5 Ways to Reduce Yard Work

With summertime comes the need for yard work – it can’t be avoided! But, what if you could trim down the time you need to spend on your yard so that you could have more time to do other things instead? While everyone loves the look of a neatly mowed lawn trimmed with pretty flowers, there is a trend today towards conserving water and reducing the maintenance needs of a large yard. There are dozens of ways you can accomplish this, from quick-growing ground covers that need zero maintenance to replacing grass with different colored and sized stone.

Let’s look at five great ways to reduce your yard work chores.

Continue reading “5 Ways to Reduce Yard Work”


Why Do Houses “Expire”?

You’ve seen this happen…

A house sits on the market forever, and it doesn’t get sold.

You see an agent’s for sale sign sitting in the yard for months and months. And then, all of a sudden, another one appears.

Sometimes, the new agent will get the house sold.

But sometimes, no matter how many different agents list the house, it just never sells.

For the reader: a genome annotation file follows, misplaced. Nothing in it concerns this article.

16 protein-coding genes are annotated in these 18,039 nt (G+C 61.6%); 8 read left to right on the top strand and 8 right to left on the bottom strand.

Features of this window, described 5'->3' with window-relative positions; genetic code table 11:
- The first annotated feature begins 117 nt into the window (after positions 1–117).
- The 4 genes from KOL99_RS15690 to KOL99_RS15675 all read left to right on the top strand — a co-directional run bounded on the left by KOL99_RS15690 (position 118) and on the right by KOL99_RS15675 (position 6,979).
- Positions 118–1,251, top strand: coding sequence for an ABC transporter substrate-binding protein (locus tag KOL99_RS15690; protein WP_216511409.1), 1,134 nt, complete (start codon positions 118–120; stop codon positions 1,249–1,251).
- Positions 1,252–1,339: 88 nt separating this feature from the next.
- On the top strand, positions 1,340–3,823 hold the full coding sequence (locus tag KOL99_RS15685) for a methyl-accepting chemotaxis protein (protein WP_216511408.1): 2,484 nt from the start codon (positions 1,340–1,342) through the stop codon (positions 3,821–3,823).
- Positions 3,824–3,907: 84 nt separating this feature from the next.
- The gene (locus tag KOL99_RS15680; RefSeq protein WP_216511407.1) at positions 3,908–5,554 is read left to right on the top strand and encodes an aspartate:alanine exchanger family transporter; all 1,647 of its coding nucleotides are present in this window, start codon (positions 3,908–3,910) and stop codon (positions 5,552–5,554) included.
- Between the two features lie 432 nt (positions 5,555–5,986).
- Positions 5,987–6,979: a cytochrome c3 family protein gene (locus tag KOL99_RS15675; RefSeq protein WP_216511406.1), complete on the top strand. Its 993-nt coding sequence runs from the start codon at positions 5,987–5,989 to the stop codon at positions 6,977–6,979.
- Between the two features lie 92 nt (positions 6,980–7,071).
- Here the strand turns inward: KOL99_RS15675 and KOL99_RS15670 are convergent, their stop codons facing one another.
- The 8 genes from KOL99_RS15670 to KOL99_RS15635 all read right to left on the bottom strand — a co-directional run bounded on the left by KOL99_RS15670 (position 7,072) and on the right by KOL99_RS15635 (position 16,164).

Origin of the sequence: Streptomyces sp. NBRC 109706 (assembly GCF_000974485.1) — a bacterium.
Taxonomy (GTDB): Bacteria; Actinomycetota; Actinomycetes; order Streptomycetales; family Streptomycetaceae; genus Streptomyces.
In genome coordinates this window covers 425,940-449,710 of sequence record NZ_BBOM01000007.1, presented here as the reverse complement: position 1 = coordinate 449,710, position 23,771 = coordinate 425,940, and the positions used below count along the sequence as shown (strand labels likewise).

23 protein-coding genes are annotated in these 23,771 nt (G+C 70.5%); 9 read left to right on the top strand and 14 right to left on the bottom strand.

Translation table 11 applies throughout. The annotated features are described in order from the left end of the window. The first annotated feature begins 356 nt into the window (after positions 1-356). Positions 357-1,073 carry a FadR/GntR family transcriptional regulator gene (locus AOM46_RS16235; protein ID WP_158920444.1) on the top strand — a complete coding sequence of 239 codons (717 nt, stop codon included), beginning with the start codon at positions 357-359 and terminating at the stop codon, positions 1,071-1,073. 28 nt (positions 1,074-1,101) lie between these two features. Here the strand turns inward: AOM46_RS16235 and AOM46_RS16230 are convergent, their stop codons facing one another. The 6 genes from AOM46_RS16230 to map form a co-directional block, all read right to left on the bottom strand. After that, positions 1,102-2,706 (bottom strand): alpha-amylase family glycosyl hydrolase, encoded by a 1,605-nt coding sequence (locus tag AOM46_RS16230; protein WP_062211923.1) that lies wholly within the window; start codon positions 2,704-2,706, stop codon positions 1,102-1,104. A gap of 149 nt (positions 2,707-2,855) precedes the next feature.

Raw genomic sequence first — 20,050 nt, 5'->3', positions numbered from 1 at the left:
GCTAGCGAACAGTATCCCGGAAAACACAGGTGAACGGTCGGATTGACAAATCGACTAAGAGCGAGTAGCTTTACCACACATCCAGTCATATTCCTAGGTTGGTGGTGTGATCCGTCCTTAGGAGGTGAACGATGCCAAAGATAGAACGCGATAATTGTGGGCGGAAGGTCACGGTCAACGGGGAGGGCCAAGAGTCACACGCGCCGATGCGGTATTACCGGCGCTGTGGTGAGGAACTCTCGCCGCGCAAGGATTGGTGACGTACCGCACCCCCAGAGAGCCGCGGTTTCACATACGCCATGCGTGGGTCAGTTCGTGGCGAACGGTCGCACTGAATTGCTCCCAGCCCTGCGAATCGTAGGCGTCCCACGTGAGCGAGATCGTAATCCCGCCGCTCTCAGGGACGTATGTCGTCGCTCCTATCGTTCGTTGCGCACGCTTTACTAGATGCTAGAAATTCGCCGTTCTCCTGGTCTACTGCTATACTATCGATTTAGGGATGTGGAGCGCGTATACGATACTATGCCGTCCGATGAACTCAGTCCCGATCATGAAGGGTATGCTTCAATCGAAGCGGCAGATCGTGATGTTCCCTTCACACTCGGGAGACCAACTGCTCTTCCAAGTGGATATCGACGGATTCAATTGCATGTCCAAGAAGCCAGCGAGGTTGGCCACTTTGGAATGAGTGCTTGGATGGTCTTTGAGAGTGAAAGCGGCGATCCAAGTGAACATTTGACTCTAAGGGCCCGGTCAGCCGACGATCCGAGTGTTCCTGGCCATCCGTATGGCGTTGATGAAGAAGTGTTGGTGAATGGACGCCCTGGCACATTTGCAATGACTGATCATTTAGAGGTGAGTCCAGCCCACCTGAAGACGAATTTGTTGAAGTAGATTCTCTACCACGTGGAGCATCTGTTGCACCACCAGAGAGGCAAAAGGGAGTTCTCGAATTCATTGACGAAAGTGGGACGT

You’ve been watching that house “expire”.

That is industry-speak for when a house doesn’t get sold during the time frame an owner has a listing contract with a particular real estate agent.

When a listing expires, it’s not uncommon for the owner to hire someone new to list their home…figuring the first real estate agent just didn’t have what it takes to get their home sold.

But, it usually isn’t the agent that was the problem. There are a few common problems that cause a house to expire.

However, it almost always boils down to one specific issue…and one specific solution.

So, here’s a list of the typical problems that lead to a house “expiring”, so you don’t make the same mistakes when you sell your own house. We’ll end with the one that is the overall problem and solution.

You can’t sell what people can’t see.

Sometimes it just boils down to buyers being unable to get in and see the house easily. Some homeowners make it too difficult for buyers and their agents to come in and view the home.